CPLR 321(b) permits an attorney of record to be changed or to withdraw either on consent of both the attorney and the client or on order of the court. Once an attorney has undertaken to represent a client, his or her right to withdraw is not absolute, and "sound reason" must be given for the court to approve such a step (Matter of Jamieko, 193 AD2d 409, 410). Withdrawal is mandatory where there is "irrefutable evidence" that the attorney has been discharged by the client (Code of Professional Responsibility DR 1-110[B][4] [22 NYCRR 1200.15]; Gersten v Gersten, 134 AD2d 224, 225). Where withdrawal is not mandatory or permitted by the Code of Professional Conduct, there must be a showing of good cause and reasonable notice before an attorney is permitted to withdraw (Bathgate v Haskin, 59 NY 533). The court must be provided with proof that reasonable notice was given to the client (Matter of Dunn, 205 NY 398, 403; LeMin v Central Suffolk Hosp. 169 AD2d 821) or, at the least, that diligent efforts have been made in an attempt to locate the client (Wong v Wong, 213 AD2d 399).

The decision whether to permit an attorney to withdraw rests with the sound discretion of the trial court (Lambrou v Lambrou, 252 AD2d 797). Irreconcilable differences between the attorney and the client with respect to the proper course to be pursued in litigation, an established breakdown in communications between attorney and client, or a client's complete failure to cooperate with counsel are viewed as strong grounds for allowing withdrawal (Zelkha v Ezati, 140 AD2d 338; Winters v Rise Steel Erection Corp., 231 AD2d 626; Mullins v Saul, 130 AD2d 634), while the client's failure to pay counsel does not alone warrant granting such a motion (George v George, 217 AD2d 913).

In the instant situation, I have determined to deny the requested relief. Counsel's motion papers are woefully inadequate, as they do not provide any information from which I can determine whether the decision to withdraw had a reasonable basis. On its face, I find it most peculiar that an attorney would file a claim one month and then, on the basis of some investigation that is not disclosed either to the client or to the Court, decide a month later that the law firm should withdraw. Also inadequate are counsel's efforts to communicate with his client. The letter sent on October 4, 2001, which appears to have been counsel's only communication after accepting the case, is flatly misleading. It inevitably -- and incorrectly -- could have given Claimant the impression that he had no rights or recourse in light of counsel's decision to withdraw. Claimant was never asked to simply consent to the withdrawal, even after counsel became aware that it would be necessary to engage in motion practice to achieve that end. Furthermore, although the motion papers contain an affidavit stating that Claimant was served by "certified return receipt mail," counsel has not included the receipt card to show that service was successful. As Claimant apparently still resides at Attica Correctional Facility, this is not a situation where service might be impossible, or even particularly difficult.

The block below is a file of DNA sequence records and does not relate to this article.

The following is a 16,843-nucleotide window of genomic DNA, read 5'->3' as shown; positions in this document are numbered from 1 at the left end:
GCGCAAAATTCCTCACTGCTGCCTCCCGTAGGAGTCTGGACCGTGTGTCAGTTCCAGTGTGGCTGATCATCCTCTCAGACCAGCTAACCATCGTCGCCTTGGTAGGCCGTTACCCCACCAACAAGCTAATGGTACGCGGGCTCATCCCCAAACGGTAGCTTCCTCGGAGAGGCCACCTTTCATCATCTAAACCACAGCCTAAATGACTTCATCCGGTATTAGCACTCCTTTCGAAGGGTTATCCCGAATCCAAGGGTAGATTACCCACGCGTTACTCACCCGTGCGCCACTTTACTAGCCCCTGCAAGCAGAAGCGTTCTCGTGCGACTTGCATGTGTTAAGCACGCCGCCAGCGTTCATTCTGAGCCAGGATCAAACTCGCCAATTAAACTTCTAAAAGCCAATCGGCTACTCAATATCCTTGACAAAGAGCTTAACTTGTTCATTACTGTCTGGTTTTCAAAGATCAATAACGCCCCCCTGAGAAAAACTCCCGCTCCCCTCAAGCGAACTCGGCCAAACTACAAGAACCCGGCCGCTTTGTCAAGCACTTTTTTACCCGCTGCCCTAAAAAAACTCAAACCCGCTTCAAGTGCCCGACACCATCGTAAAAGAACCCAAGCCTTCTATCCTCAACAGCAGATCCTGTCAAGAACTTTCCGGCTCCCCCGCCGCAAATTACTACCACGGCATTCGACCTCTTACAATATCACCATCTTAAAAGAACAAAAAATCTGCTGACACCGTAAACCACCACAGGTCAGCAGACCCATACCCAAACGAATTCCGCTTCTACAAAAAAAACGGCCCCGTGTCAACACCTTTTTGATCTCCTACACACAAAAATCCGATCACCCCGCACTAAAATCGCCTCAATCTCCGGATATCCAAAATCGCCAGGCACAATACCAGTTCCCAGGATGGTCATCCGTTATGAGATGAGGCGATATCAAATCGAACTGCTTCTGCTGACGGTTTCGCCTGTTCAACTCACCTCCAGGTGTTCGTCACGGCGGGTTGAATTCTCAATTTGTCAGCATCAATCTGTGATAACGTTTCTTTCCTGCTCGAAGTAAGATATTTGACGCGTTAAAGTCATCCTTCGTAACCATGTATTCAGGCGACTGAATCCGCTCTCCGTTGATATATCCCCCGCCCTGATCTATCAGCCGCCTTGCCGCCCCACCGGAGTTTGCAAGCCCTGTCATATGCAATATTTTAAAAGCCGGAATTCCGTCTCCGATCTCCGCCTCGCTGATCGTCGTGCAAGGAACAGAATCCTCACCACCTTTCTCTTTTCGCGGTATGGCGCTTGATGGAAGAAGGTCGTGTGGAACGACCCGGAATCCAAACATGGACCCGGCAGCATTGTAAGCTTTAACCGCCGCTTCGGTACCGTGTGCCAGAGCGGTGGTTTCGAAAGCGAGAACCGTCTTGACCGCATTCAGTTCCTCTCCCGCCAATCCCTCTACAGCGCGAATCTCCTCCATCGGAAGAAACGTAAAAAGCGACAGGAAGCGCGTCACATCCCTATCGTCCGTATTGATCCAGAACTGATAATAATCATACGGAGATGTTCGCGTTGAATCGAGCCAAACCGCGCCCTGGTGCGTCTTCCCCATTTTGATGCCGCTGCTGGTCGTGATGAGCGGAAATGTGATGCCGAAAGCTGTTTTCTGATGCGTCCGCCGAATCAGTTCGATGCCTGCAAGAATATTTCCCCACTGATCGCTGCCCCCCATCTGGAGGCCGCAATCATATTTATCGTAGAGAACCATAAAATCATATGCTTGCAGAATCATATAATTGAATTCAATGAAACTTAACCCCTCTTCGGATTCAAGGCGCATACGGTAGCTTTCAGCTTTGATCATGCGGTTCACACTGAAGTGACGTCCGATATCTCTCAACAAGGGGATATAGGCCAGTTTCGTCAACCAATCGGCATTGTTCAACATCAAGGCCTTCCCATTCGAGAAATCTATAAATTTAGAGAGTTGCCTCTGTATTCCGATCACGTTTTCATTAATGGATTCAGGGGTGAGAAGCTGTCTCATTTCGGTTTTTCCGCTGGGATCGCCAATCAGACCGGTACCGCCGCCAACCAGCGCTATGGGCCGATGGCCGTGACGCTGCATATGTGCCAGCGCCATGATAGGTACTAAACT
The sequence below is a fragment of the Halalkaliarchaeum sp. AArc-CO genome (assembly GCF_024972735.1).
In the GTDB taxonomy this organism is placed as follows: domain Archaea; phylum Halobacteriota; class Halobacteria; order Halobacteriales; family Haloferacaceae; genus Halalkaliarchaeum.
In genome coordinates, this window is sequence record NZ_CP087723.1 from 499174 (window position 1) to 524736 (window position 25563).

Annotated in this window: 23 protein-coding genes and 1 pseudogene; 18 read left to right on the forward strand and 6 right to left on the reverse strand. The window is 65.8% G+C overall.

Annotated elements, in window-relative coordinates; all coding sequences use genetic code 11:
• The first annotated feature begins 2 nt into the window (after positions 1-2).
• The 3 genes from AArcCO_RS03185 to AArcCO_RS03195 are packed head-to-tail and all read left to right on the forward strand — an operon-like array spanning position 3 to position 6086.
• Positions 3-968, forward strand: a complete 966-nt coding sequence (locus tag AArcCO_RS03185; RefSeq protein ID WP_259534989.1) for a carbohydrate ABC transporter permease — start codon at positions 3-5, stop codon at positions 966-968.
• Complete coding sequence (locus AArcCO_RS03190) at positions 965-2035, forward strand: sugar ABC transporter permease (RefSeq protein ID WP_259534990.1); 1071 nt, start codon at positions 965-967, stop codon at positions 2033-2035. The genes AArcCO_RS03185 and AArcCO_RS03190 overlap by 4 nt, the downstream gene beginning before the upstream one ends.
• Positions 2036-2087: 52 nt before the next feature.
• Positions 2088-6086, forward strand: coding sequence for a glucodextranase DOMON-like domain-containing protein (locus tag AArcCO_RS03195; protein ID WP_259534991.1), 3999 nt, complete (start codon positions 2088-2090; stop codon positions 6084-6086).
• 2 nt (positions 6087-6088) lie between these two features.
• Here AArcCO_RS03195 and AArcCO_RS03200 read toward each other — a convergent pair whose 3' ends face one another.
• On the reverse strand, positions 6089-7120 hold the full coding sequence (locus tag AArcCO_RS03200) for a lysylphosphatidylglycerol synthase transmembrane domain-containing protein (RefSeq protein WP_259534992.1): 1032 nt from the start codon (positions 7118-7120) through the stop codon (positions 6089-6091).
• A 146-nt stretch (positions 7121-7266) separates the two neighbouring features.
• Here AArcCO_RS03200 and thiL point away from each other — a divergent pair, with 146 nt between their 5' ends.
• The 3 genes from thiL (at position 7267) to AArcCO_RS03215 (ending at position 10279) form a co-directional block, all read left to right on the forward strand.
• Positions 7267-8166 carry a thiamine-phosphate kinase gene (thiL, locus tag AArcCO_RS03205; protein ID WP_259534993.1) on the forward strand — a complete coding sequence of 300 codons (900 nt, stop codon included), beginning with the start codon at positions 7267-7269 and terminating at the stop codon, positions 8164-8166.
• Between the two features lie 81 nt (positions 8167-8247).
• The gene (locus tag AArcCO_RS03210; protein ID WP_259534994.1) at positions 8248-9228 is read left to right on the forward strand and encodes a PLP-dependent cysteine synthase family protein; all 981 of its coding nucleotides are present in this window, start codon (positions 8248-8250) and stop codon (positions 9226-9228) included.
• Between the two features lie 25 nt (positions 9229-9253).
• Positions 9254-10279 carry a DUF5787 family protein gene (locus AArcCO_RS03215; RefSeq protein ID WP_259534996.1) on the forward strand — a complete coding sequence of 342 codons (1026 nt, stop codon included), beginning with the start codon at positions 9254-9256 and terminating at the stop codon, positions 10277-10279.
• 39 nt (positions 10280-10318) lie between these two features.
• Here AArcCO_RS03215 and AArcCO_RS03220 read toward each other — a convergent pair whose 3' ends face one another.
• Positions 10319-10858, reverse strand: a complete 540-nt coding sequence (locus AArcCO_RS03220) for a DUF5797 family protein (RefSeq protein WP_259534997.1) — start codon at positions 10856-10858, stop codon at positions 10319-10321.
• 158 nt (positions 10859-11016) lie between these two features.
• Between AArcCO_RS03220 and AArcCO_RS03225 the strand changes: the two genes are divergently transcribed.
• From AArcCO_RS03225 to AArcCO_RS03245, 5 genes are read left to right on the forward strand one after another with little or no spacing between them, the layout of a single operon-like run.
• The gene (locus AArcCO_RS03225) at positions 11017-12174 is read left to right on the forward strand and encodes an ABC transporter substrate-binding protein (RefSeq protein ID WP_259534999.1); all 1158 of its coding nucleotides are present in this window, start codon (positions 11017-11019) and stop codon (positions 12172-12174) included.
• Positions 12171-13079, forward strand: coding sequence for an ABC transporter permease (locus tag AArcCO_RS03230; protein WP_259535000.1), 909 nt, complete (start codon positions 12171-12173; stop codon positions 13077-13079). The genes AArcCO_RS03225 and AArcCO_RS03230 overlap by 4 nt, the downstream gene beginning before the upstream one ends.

There is another compelling reason for denying this motion: it appears that counsel may have failed to properly commence the claim. If that is the case, Claimant should not be left without representation, and counsel should not avoid having to deal with the results of earlier error. No answer has been filed in this action and, when the Court inquired into that unusual circumstance, the Assistant Attorney General assigned to the case stated that the claim had been served on the State but lacked proper verification. Accordingly, it was treated as a nullity and promptly returned to Claimant's counsel (CPLR 3022), but the claim was never re-served. If these facts are correct, it would appear that counsel provided ineffective representation prior to making the instant motion and now wishes to withdraw without addressing the problem or advising Claimant about his options and any possible remedies.

For these reasons, the motion is denied. Attorney Cooper and the law firm of Cellino and Barnes will remain attorneys of record for Claimant. The Preliminary Conference, originally scheduled for April 23, 2002 and adjourned pending determination of this motion, is rescheduled for July 9, 2002 at 9:00 a.m. for personal appearances by counsel for Claimant and Defendant.

The Clerk of the Court is hereby directed to serve a copy of this order on Claimant at the correctional facility where he is currently housed.

June 12, 2002
Rochester, New York

Judge of the Court of Claims